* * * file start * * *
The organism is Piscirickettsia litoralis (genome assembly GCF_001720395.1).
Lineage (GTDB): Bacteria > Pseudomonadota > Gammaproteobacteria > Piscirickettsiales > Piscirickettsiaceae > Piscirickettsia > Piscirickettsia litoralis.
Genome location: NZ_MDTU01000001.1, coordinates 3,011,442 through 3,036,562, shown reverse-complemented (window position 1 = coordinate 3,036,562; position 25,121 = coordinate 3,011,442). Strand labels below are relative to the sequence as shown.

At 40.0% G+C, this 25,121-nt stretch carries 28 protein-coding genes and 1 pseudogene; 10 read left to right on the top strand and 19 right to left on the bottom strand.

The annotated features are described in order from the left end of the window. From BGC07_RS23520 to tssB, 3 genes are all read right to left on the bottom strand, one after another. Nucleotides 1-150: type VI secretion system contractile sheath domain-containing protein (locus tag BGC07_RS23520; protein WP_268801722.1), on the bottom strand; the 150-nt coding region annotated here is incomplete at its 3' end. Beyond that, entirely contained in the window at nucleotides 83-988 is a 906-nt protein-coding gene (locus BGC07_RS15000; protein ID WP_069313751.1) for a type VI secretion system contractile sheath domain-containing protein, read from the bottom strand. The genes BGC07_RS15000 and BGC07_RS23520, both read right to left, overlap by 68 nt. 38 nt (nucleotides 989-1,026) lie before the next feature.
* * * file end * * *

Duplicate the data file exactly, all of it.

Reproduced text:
The organism is Piscirickettsia litoralis (genome assembly GCF_001720395.1).
Lineage (GTDB): Bacteria > Pseudomonadota > Gammaproteobacteria > Piscirickettsiales > Piscirickettsiaceae > Piscirickettsia > Piscirickettsia litoralis.
Genome location: NZ_MDTU01000001.1, coordinates 3,011,442 through 3,036,562, shown reverse-complemented (window position 1 = coordinate 3,036,562; position 25,121 = coordinate 3,011,442). Strand labels below are relative to the sequence as shown.

At 40.0% G+C, this 25,121-nt stretch carries 28 protein-coding genes and 1 pseudogene; 10 read left to right on the top strand and 19 right to left on the bottom strand.

The annotated features are described in order from the left end of the window. From BGC07_RS23520 to tssB, 3 genes are all read right to left on the bottom strand, one after another. Nucleotides 1-150: type VI secretion system contractile sheath domain-containing protein (locus tag BGC07_RS23520; protein WP_268801722.1), on the bottom strand; the 150-nt coding region annotated here is incomplete at its 3' end. Beyond that, entirely contained in the window at nucleotides 83-988 is a 906-nt protein-coding gene (locus BGC07_RS15000; protein ID WP_069313751.1) for a type VI secretion system contractile sheath domain-containing protein, read from the bottom strand. The genes BGC07_RS15000 and BGC07_RS23520, both read right to left, overlap by 68 nt. 38 nt (nucleotides 989-1,026) lie before the next feature.